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The best ideas in the electronics industry improve the quality of our lives. At AltiumLive, I ran into Tamara Jovanovic, a new PCB designer and junior electrical engineer with Happiest Baby, a Los Angeles-based company that makes smart beds that can protect babies from crib death. After joking that I save the world from dangling participles while she’s saving babies, I asked Tamara to tell us more about smart baby beds, and how she got into PCB design in the first place.
Andy Shaughnessy: Tamara, you are a brand-new designer and a freshly minted EE. How did you wind up being a circuit board designer?
Jovanovic: I went to college at Loyola Marymount University in Los Angeles, and I just graduated in May. I was looking for a job and was lucky enough to get an interview with Happiest Baby. I'd heard of them before, and I know about their CEO, Dr. Harvey Karp, who is amazing. He's a very famous pediatrician, and I guess they liked me during the interview so here I am.
Shaughnessy: Do you have an EE degree?
Jovanovic: Yes, I graduated in electrical engineering with a minor in applied math. I was a rower in college too, so I did rowing and engineering. It was an interesting four years, but it was worth it.
Shaughnessy: When you were in school, did you know that you wanted to be a circuit board designer? If not, what was your original plan?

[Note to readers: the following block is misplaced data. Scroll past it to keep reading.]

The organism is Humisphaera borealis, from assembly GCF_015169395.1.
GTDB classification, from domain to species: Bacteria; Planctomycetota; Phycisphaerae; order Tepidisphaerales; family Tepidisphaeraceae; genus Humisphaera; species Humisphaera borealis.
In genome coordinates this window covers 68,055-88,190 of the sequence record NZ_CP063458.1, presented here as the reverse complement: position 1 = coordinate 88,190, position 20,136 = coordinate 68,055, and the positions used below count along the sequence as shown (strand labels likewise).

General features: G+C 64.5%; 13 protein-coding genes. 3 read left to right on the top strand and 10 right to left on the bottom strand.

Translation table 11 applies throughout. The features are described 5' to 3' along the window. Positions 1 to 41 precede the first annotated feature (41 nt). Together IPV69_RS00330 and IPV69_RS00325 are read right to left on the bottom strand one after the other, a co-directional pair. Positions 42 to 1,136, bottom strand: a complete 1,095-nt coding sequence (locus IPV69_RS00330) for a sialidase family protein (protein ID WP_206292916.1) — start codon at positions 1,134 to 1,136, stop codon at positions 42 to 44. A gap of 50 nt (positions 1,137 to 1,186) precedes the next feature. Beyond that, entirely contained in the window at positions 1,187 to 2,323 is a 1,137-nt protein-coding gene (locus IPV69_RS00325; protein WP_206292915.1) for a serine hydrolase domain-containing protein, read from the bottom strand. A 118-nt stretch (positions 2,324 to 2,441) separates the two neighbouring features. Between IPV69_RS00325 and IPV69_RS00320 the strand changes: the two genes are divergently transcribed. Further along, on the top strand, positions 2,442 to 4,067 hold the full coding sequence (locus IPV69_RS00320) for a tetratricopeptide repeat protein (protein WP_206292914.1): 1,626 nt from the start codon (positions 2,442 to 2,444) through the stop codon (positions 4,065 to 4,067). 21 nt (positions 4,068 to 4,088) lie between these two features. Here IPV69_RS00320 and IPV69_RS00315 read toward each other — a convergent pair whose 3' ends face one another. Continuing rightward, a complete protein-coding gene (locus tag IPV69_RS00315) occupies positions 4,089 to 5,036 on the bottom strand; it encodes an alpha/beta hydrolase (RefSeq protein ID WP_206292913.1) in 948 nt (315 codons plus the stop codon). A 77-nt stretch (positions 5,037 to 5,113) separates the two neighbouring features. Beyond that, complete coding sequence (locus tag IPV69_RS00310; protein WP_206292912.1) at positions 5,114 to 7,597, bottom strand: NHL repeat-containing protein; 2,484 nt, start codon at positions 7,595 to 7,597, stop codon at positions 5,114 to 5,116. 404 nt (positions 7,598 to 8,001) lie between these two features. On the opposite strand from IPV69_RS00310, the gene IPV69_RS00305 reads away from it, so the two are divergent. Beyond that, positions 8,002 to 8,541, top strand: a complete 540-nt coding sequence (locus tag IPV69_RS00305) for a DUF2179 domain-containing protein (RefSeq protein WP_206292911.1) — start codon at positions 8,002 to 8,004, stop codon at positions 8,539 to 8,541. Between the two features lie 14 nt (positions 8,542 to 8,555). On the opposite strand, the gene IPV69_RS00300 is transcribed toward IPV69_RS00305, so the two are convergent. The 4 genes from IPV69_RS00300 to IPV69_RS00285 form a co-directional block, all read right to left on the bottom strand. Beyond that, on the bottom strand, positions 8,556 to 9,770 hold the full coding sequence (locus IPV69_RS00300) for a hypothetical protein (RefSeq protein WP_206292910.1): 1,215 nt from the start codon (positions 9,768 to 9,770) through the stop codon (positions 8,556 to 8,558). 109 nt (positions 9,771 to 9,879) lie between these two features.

Jovanovic: The plan was to study electrical engineering. I am actually from Serbia, so I only came here four years ago when I was 18. I didn't know anything about PCBs until my junior year of college. I wish my school offered more courses on it, but they don’t. I started getting into it a little bit on my own. Once I got my job, it's something that they expected me to do, so I have to get better at it.
Shaughnessy: Does your company use Altium tools?
Jovanovic: Exactly, we use their tools to design and evaluate PCBs for our products.
Shaughnessy: Your company makes safe baby beds that keep infants from having SIDS and problems like that?
Jovanovic: Yes. At Happiest Baby, we make a bassinet called the Snoo; it's a smart baby bed, which moves on its own and produces white noise sounds that soothe the baby on its own. We like to say that we're the safest baby bed out there because the infant is swaddled and clipped in; only then, can the Snoo turn on and start moving. There is no accidental rolling or suffocation, God forbid. It's very safe and is basically an extra set of hands for the parents because they can leave the baby in it without having to be attached while taking a shower or making a meal.
To read this entire interview, which appeared in the October 2018 issue of Design007 Magazine, click here.